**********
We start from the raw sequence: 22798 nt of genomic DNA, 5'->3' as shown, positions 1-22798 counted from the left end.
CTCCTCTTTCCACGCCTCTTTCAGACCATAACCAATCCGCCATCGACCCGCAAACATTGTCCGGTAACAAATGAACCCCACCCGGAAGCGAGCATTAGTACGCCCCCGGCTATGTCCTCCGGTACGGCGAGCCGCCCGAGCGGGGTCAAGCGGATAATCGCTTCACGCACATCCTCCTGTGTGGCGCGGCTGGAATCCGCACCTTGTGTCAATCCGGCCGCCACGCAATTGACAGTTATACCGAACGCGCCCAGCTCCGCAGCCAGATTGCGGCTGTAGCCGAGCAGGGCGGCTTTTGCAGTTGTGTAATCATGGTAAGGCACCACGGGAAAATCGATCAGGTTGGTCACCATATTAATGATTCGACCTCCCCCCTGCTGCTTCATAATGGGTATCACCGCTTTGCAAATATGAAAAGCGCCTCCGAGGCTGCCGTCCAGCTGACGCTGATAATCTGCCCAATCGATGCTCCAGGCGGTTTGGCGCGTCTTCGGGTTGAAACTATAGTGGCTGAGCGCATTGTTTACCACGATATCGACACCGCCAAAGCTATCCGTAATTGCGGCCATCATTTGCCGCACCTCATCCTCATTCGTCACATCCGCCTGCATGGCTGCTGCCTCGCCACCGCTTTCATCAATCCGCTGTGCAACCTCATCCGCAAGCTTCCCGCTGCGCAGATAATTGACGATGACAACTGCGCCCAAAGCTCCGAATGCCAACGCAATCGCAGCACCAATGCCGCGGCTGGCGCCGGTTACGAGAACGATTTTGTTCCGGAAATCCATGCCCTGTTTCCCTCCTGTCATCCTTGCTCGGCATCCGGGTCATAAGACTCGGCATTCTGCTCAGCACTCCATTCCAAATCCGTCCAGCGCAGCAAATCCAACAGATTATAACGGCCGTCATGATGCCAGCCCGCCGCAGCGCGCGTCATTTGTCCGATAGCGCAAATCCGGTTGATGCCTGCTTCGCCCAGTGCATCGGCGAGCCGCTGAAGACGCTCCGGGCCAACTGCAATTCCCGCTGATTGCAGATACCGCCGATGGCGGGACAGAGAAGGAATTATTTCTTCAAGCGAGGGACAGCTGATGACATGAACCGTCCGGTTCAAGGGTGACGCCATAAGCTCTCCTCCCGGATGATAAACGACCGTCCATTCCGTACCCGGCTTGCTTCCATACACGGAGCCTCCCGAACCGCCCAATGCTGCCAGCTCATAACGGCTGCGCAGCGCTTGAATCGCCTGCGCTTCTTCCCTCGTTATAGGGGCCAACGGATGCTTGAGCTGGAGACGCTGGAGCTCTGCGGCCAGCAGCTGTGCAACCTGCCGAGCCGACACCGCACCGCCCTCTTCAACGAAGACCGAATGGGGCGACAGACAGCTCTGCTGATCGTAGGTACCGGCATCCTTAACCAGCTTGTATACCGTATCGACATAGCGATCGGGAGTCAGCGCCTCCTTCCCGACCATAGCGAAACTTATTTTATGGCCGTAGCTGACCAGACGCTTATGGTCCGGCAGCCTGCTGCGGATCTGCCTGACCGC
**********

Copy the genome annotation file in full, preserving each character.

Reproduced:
We start from the raw sequence: 22798 nt of genomic DNA, 5'->3' as shown, positions 1-22798 counted from the left end.
CTCCTCTTTCCACGCCTCTTTCAGACCATAACCAATCCGCCATCGACCCGCAAACATTGTCCGGTAACAAATGAACCCCACCCGGAAGCGAGCATTAGTACGCCCCCGGCTATGTCCTCCGGTACGGCGAGCCGCCCGAGCGGGGTCAAGCGGATAATCGCTTCACGCACATCCTCCTGTGTGGCGCGGCTGGAATCCGCACCTTGTGTCAATCCGGCCGCCACGCAATTGACAGTTATACCGAACGCGCCCAGCTCCGCAGCCAGATTGCGGCTGTAGCCGAGCAGGGCGGCTTTTGCAGTTGTGTAATCATGGTAAGGCACCACGGGAAAATCGATCAGGTTGGTCACCATATTAATGATTCGACCTCCCCCCTGCTGCTTCATAATGGGTATCACCGCTTTGCAAATATGAAAAGCGCCTCCGAGGCTGCCGTCCAGCTGACGCTGATAATCTGCCCAATCGATGCTCCAGGCGGTTTGGCGCGTCTTCGGGTTGAAACTATAGTGGCTGAGCGCATTGTTTACCACGATATCGACACCGCCAAAGCTATCCGTAATTGCGGCCATCATTTGCCGCACCTCATCCTCATTCGTCACATCCGCCTGCATGGCTGCTGCCTCGCCACCGCTTTCATCAATCCGCTGTGCAACCTCATCCGCAAGCTTCCCGCTGCGCAGATAATTGACGATGACAACTGCGCCCAAAGCTCCGAATGCCAACGCAATCGCAGCACCAATGCCGCGGCTGGCGCCGGTTACGAGAACGATTTTGTTCCGGAAATCCATGCCCTGTTTCCCTCCTGTCATCCTTGCTCGGCATCCGGGTCATAAGACTCGGCATTCTGCTCAGCACTCCATTCCAAATCCGTCCAGCGCAGCAAATCCAACAGATTATAACGGCCGTCATGATGCCAGCCCGCCGCAGCGCGCGTCATTTGTCCGATAGCGCAAATCCGGTTGATGCCTGCTTCGCCCAGTGCATCGGCGAGCCGCTGAAGACGCTCCGGGCCAACTGCAATTCCCGCTGATTGCAGATACCGCCGATGGCGGGACAGAGAAGGAATTATTTCTTCAAGCGAGGGACAGCTGATGACATGAACCGTCCGGTTCAAGGGTGACGCCATAAGCTCTCCTCCCGGATGATAAACGACCGTCCATTCCGTACCCGGCTTGCTTCCATACACGGAGCCTCCCGAACCGCCCAATGCTGCCAGCTCATAACGGCTGCGCAGCGCTTGAATCGCCTGCGCTTCTTCCCTCGTTATAGGGGCCAACGGATGCTTGAGCTGGAGACGCTGGAGCTCTGCGGCCAGCAGCTGTGCAACCTGCCGAGCCGACACCGCACCGCCCTCTTCAACGAAGACCGAATGGGGCGACAGACAGCTCTGCTGATCGTAGGTACCGGCATCCTTAACCAGCTTGTATACCGTATCGACATAGCGATCGGGAGTCAGCGCCTCCTTCCCGACCATAGCGAAACTTATTTTATGGCCGTAGCTGACCAGACGCTTATGGTCCGGCAGCCTGCTGCGGATCTGCCTGACCGC